What is Concrete Honeycombing?

While Honeycombing of concrete can look like it is being attacked from some sort of creature or chemical, that is rarely the case except in decorative concrete flatwork where the surface has been “released” to reveal the larger aggregate.  This is done beesdeliberately by washing the surface with mild etching compounds prior to curing of the concrete surface.  It is certainly never the result of bees and the honeycombs associated with them.

When concrete is poured into the foundation forms it does not just flow in like water and fill up the forms to the top.  If it is not vibrated properly it may leave voids called “honeycombing.”  The exposed aggregate leaves a honeycomb look and hence the name.  This first picture is of honeycombing in a footing.

Honeycombing of concrete

Honeycombing of concrete footing

The heavier aggregate is left exposed with very little cement, sand and smaller aggregate that would normally surround the larger aggregate if it had been properly “settled.”  This condition is more an indication of poor workmanship than it is a serious structural defect.  Severe honeycombing could become serious if it is extensive enough—-but this is pretty rare.

When I was a kid I often had the job of hammering the sides of the forms to help vibrate the concrete into place.  In modern construction there are “stingers” to do the same job.  They look like a long hose with a salami on the end that is inserted into the wet concrete while it is being poured.  The thing vibrates like a BarkaLounger gone wild!

The honeycombing in the following picture is about as extreme as I ever seen it and yet it is still unlikely to be a major structural concern—-even with the exposed rebar.  The structural engineer will likely advise patching or nothing at all depending on how likely it is to pose a problem.

Severe Honeycombing

Severe Honeycombing

So why is this not likely to be a major structural concern even though it looks really nasty?

Well look at it this way—-the entire defect is about 16 inches long and about 4-5 inches tall—-still much smaller than any foundation vent that might be installed in the same wall.

This kind of defect can easily be patched to prevent moisture intrusion and vermin entry to the house structure.

Proper patching will even keep out the concrete eating bees. concrete eating bees?


Charles Buell, Real Estate Inspections in Seattle

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  1. May I use your explanation on our website? FoxInspectionGroup.com in Houston, Texas. I would, of course, link to your site. Thank you for your consideration.

  2. My 85 yr old mom had a sudewalk installed. The sides have openings and the contractor said he can fill them in and not to worry about the integrity of the concrete. Should i worry?

  3. Hi, This is a picture of a wall that it probably 25 feet high.

    They patched it but is it a structural concern? The wall is a retaining wall against a hill.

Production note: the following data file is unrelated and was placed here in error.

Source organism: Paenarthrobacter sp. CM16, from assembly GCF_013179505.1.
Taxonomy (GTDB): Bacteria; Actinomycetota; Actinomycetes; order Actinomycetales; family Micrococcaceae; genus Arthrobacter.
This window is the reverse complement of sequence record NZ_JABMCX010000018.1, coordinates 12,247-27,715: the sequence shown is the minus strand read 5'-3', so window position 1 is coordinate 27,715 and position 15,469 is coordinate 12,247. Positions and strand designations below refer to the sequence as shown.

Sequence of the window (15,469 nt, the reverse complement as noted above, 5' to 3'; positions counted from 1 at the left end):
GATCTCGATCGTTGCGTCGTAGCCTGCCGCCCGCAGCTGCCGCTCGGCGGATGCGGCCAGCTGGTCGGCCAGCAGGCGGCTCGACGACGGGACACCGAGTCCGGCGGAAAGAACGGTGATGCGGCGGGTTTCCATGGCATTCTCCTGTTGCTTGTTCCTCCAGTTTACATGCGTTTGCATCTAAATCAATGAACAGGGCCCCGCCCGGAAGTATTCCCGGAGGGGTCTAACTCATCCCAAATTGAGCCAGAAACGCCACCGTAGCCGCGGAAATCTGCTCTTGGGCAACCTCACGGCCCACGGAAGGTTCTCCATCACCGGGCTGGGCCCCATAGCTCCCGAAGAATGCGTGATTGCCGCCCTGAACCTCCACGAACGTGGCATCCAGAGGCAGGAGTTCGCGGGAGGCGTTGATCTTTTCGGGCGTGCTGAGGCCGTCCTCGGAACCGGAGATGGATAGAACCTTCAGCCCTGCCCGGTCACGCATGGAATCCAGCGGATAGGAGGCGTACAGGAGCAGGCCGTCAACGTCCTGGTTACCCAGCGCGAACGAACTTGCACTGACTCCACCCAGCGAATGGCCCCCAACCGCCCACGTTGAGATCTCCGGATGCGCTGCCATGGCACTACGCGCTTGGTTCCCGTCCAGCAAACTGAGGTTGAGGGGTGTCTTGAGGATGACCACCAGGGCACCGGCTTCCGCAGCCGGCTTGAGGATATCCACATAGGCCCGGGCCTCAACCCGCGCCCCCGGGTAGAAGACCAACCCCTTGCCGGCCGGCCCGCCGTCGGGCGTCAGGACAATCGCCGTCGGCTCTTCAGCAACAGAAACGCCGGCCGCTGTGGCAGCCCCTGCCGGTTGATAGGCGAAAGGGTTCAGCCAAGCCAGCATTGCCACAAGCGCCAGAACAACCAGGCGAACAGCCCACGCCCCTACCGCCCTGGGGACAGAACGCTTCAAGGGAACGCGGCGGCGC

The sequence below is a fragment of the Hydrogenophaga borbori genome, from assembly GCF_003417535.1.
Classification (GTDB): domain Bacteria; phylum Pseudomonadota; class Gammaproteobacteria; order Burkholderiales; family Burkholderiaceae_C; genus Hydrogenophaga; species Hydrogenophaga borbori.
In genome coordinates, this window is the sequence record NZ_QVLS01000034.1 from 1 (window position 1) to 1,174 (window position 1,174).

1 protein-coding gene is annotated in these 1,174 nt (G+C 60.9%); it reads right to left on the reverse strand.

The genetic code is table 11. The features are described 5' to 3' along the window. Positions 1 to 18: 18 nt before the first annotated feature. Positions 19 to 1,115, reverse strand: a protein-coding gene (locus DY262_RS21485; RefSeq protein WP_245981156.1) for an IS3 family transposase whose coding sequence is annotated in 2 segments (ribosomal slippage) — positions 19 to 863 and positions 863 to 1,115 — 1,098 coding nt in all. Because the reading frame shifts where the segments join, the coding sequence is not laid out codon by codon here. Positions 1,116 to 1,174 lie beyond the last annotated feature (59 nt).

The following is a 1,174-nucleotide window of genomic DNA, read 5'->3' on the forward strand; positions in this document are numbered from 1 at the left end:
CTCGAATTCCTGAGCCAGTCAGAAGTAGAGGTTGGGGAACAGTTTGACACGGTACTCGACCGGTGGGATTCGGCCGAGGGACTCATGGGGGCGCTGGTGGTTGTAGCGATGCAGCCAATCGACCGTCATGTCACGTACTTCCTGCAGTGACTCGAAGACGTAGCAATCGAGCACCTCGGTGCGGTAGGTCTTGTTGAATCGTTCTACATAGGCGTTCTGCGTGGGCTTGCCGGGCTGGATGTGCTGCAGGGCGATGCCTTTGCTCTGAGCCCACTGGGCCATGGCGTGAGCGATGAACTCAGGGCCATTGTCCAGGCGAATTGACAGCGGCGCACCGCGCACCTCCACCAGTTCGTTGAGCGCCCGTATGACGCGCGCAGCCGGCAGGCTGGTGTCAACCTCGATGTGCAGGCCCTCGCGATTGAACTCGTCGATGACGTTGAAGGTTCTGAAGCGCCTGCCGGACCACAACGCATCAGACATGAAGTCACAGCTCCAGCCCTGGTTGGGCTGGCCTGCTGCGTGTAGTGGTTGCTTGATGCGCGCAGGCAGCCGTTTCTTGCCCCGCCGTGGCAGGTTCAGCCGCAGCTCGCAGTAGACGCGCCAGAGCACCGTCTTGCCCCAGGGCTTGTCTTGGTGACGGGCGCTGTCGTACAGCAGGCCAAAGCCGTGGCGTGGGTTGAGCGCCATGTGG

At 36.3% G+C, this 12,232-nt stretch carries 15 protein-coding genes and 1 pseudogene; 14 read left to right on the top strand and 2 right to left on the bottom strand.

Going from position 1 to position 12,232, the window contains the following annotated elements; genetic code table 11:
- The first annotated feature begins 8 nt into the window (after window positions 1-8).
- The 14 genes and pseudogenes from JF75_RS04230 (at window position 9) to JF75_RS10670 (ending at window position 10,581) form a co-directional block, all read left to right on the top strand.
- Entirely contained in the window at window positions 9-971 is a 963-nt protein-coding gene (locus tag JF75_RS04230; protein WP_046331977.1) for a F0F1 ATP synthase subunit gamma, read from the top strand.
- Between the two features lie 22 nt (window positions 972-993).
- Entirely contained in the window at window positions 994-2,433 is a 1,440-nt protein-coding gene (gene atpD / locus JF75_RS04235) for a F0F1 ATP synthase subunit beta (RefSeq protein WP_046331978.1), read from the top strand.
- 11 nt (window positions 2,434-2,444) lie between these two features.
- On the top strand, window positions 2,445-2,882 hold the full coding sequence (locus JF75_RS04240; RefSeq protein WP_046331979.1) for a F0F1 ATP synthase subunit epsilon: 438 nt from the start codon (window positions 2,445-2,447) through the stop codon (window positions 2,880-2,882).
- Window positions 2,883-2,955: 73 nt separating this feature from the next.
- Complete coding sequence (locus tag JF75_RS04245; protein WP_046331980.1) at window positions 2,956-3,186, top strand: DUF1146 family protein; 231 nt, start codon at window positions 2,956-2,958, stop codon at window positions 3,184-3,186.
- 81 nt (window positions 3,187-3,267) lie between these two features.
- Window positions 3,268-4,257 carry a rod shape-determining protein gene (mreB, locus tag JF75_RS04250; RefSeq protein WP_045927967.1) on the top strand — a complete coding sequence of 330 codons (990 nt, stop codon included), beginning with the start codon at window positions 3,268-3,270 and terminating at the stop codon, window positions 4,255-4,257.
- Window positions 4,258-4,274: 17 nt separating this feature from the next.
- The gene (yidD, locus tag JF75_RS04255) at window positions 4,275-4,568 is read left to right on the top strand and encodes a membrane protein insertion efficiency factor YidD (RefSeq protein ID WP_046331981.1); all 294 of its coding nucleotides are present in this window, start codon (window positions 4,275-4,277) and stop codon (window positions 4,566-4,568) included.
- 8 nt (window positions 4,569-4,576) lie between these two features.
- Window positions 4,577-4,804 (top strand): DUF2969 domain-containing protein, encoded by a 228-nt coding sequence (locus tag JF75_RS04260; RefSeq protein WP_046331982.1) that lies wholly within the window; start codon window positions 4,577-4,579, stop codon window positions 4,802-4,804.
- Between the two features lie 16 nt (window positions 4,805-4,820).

Also notice the horizontal line. If you can zoom in you see the rebar. The patched this as well.

    Oh, and did I mention this is in Mexico…


  4. I am not an engineer. The closest I came to be an engineer was my dad who was one. Oddly I did work at Autodesk (AutoCAD) corporate HQ for 15+ years but in Systems Finance…

    I have a question. I purchased a condo in a 8 story building in Mexico that is being built now. I couldn’t help but notice a problem (to me) and wanted to see if a structural engineer thought this was a problem or not.

    In this picture, concrete was patched. I was curious what it was and then found the next picture.
    [img http://res.cloudinary.com/engineering-com/image/upload/v1516949626/tips/pic1_xrkolx.jpg%5D

    Here you can see a big piece that is missing and the exposed re-bar. Maybe when they pulled the form off a chunk fell of or maybe the concrete didn’t settle. I don’t think they would arbitrarily remove it. Also the horizontal line is showing exposed rebar. Again it was patched.

    My question, is this a structural problem? The total wall height is some 50 feet and this is at the bottom of the wall. And is patching it with concrete okay? Also curious what those pieces of re-bar that are hanging out of the wall are for? I just want to make sure. It is Mexico after all although the engineering company and construction company work on big projects.

    Thank you in advance!! I really appreciate it.

    [img http://res.cloudinary.com/engineering-com/image/upload/v1516949801/tips/pic2_fhzhxs.jpg%5D

  5. Hi Charles,

    Can I get your take on the honeycombing in the attached photos? There are numerous areas throughout the external foundation and basement interior that have some exposed aggregate, but most patches are no bigger than my palm. The pictured area here is by far the largest, and a similarly sized area exists just on the opposite side of the foundation in the basement. Some aggregate chunks were loose and could be wiggled out.

    Do you think this could be a structural issue or is it more of a cosmetic issue as your post suggests? The home in question is about 100 years old in NW Seattle.


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